Context Counts – Week 12 Fantasy MVP

This week is a good example of how the talent pool, as well as categories, can affect valuation.
I usually start by listing the top players in a shallow 5×5 Mixed League with 10 fantasy teams and a total of only 216 active players (96 pitchers and 120 batters).
Mets rookie Matt Harvey won both of his starts, striking out 13 Brewers in 7 innings last Tuesday, and fanning 6 Phillies in a scoreless outing Sunday. In 13 total innings of work, Harvey gave up just 3 earned runs, 5 hits and 3 walks, good enough for a 2.08 ERA and a stellar 0.692 WHIP. In the shallow mixed league last week, those stats earned a $55.68 RotoValue, the best of any player (and the first time that a pitcher has been top overall in the rankings in the 5 weeks I’ve looked at the top weekly prices).
Pedro Alvarez was the week’s top batter, hitting .414 with 4 HR, 10 RBI, to earn $53.33 in the mixed league. Alvarez’s stats come out on top in the much deeper 4×4 NL Only format, where his numbers earned $49.31 as the league’s best, well ahead of Matt Harvey’s $34.68. But in the 5×5 NL Only, Alvarez, who scored just 5 runs, wound up second behind the Reds’ Jay Bruce. Bruce hit only .276, but slugged 6 HR, scoring 6 times, and driving in 7, to earn $46.48 on the week, just ahead of Alvarez’s $45.74. Neither batter stole a base, but Bruce qualified at the weaker position in the NL 5×5 format, so his positional adjustment, extra 2 HR, and extra run scored outweighed Alvarez’s better average and 3 more RBI.
In the shallow mixed league 5×5, however, Bruce’s value was just $47.30, as the positional adjustment there actually worked to Alvarez’s advantage. The deep 5×5 leagues start 50 outfielders in the 15-team NL, but just 30 corner infielders. So the replacement level outfielder is worse than the replacement corner infielder, giving Bruce  a bump in that format. But in the shallow, mixed 5×5 league, just 36 outfielders start, and 12 3B only from the 30 MLB teams, plus another 24 total utility players (can be any position; DH only must go here). So in the shallow format, Alvarez gets the boost, since a replacement 3B is worse than a replacement outfielder.
Oh, and to muddy things further, in the 5×5 mixed league, Bruce wasn’t the second-most valuable batter; he was 3rd, also behind Hanley Ramirez, who hit .500 with 3 HR, 6 runs, and 7 RBI. Ramirez also didn’t steal this week (interestingly nobody in the mixed-league top 20 had a steal), and his R/RBI totals matched Bruce exactly. Bruce hit twice as many HR, however, so in a deep format he’s worth more. In a shallow format, Ramirez qualifies at SS, an even weaker  position than 3B, so with the positional adjustment he earned  $50.90, ahead of Bruce’s $47.30. All three players had very good weeks and clearly helped their teams. Which of the three (or four, if you toss in Harvey) was worth changes based on roster requirements, categories used, and positional eligibility.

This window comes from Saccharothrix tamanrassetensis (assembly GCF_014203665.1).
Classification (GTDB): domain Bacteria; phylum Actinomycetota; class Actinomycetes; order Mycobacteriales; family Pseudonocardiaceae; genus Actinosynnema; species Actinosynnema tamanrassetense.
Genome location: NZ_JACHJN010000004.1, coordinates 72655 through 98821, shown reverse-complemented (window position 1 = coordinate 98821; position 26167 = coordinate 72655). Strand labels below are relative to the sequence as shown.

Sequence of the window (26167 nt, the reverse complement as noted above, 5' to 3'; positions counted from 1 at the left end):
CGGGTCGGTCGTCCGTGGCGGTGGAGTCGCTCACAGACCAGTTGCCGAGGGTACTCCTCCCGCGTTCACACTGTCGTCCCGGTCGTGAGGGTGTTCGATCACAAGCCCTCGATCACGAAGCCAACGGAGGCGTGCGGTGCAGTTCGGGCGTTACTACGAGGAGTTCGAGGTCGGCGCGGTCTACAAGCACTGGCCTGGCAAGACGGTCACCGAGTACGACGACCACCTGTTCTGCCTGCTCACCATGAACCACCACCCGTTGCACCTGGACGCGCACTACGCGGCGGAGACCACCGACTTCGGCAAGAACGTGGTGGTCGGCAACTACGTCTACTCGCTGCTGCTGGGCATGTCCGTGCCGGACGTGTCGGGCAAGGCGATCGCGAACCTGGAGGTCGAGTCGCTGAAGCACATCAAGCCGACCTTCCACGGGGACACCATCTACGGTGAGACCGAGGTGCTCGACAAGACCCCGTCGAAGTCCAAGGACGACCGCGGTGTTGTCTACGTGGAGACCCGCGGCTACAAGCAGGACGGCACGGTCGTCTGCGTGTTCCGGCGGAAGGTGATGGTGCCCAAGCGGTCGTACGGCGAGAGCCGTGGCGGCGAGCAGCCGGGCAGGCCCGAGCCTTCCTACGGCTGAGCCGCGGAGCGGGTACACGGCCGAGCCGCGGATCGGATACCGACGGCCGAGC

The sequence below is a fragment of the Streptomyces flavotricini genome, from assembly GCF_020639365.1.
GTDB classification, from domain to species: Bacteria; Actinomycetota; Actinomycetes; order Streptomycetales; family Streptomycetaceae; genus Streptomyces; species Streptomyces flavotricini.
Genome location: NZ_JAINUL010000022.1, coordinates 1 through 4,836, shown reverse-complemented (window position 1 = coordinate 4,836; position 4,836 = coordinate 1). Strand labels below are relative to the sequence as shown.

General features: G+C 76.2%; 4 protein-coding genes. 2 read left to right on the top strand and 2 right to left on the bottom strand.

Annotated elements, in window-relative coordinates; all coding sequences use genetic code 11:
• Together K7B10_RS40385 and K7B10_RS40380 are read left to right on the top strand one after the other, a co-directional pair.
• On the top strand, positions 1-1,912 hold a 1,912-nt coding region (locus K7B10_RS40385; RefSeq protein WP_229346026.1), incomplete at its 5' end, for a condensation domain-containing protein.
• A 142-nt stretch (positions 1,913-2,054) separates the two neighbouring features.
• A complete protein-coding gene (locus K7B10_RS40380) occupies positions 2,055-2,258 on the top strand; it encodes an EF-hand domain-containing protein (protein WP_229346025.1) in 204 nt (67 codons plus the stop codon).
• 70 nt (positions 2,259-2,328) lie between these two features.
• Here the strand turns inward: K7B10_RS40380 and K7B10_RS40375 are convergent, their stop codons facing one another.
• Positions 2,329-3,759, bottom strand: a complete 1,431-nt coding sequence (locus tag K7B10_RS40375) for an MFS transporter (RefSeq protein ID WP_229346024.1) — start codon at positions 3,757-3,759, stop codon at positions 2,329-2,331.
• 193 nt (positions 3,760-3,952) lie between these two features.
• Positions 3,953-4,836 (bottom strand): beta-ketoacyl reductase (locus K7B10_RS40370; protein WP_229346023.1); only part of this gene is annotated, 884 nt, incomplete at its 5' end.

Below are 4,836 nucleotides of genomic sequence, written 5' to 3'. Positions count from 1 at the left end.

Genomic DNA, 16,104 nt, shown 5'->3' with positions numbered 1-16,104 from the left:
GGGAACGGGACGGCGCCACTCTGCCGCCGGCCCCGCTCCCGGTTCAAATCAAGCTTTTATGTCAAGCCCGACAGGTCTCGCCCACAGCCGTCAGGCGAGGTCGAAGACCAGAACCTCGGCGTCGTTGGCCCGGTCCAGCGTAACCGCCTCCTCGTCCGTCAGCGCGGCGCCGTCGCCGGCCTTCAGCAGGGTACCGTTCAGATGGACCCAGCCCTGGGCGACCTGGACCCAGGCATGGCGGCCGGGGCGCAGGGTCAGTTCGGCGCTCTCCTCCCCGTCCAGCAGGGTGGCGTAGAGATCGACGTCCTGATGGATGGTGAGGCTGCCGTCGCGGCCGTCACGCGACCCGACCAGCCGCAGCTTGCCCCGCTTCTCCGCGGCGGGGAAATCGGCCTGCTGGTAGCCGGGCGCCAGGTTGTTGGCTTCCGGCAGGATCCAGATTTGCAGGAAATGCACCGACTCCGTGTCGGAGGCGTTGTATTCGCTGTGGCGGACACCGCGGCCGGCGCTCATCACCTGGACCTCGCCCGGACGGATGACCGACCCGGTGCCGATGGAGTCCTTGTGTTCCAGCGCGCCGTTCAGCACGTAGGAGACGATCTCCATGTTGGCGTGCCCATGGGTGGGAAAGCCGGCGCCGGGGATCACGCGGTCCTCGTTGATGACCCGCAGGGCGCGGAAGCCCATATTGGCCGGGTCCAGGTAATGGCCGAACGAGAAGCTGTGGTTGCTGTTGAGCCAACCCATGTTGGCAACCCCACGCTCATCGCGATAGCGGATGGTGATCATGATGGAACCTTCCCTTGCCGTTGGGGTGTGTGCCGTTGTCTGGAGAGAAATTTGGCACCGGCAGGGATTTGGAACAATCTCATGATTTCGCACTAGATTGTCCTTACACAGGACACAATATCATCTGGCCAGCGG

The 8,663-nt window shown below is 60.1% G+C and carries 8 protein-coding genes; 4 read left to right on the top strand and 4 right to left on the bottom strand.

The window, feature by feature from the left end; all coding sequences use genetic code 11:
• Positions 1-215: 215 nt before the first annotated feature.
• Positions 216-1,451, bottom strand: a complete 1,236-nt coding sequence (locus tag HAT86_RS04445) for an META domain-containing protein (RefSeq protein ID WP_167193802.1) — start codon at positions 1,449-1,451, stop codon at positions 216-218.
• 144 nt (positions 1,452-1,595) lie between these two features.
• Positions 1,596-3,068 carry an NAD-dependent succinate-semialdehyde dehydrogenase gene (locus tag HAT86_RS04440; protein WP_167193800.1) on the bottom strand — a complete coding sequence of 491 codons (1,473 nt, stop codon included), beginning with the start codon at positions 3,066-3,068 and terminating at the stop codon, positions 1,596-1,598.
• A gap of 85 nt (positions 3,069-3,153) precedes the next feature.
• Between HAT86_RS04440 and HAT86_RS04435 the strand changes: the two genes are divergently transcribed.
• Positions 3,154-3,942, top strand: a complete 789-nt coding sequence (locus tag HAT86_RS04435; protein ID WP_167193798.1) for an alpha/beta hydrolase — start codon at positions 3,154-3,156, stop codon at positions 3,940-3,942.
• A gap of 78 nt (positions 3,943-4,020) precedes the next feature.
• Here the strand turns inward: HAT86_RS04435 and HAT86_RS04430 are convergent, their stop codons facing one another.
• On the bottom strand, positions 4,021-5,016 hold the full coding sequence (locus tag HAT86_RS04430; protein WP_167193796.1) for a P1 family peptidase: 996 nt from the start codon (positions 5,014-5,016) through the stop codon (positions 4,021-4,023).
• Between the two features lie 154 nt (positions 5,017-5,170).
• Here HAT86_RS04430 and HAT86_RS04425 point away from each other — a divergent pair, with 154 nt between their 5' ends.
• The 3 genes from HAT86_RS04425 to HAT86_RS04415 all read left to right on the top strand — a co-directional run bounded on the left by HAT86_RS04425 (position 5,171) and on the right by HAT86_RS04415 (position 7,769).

While Matt Harvey was the week’s best pitcher in any format, in the 4×4 NL Bobby Parnell earned $29.27 to rank second to Harvey’s $34.68, with 3 saves, a 0.300 WHIP, and a 0.00 ERA in 3.33 innings, just ahead of two middle relievers, David Hernandez ($28.48) and Nick Vincent ($27.93), who each won twice and had a 0.00 ERA on the week. In the 5×5 NL Harvey’s 19 strikeouts gave him a $37.02 RotoValue and an even larger lead over Jeff Samardzija, who won twice while posting a 2.93 ERA and 1.109 WHIP and 11 Ks in 15.33 IP to earn $23.94. Samardzija edged out Mat Latos, as Latos  fanned 22 on the week with a nearly identical 2.84 ERA and 1.105 WHIP. But Latos had just one win, and also pitched only 12.67 IP (making the 22 strikeouts even more impressive), and his RotoValue worked out to $23.89.
NL players dominated the week, earning the top 4 spots in the 5×5 mixed league, but Chris Davis was once again the AL MVP, repeating from week 9 after hitting .348 with 4 HR, 10 RBI, and 5 Runs scored. As in week 9, Davis scored just once when he didn’t drive himself in. His stats earned $45.53 in the mixed league, $42.36 in the 5×5 AL only, and $46.16 in the 4×4 AL onlyNelson Cruz was the 4×4 runner-up, earning $43.24 after batting .379 with 3 HR and 11 RBI, but he scored only on his 3 HR, so his deep 5×5 value fell to just $33.15. Edwin Encarnacion was 5×5 runner-up, hitting .364 with 3 HR, 7 runs, and 8 RBI. Honorable mention goes to Joe Mauer, who, helped by a larger positional adjustment as a catcher in the shallow 5×5 league earned $43.48 in that format (.407, 2 HR, 8 R, 4 RBI), just ahead of Encarnacion’s $43.18 as the 2nd best AL player. In the deeper AL-only, Mauer’s $35.02 value ranked 4th, and the relative lack of RBIs dropped out of the top 10 in 4×4 .
Max Scherzer was the AL’s top pitcher, with a 2.08 ERA, 1.154 WHIP, and 16 Ks in 13 innings while winning twice. This earned $35.17 in the AL 5×5, easily the league’s top price, and $31.61 in the AL 4×4, edging out Blue Jays’ closer Casey Janssen, who earned $31.42 in 4×4 value after posting a 0.00 ERA and 0.500 WHIP over 4 appearances, earning a win and 3 saves. Middle reliever Drew Smyly was a distant runner-up in 4×4 value, earning $26.02 after posting a 0.522 WHIP in 7.67 scoreless innings over 3 appearances. Smyly got a rare 3-inning save last Monday, and picked up a relief win also, to go with the strong ERA/WHIP numbers.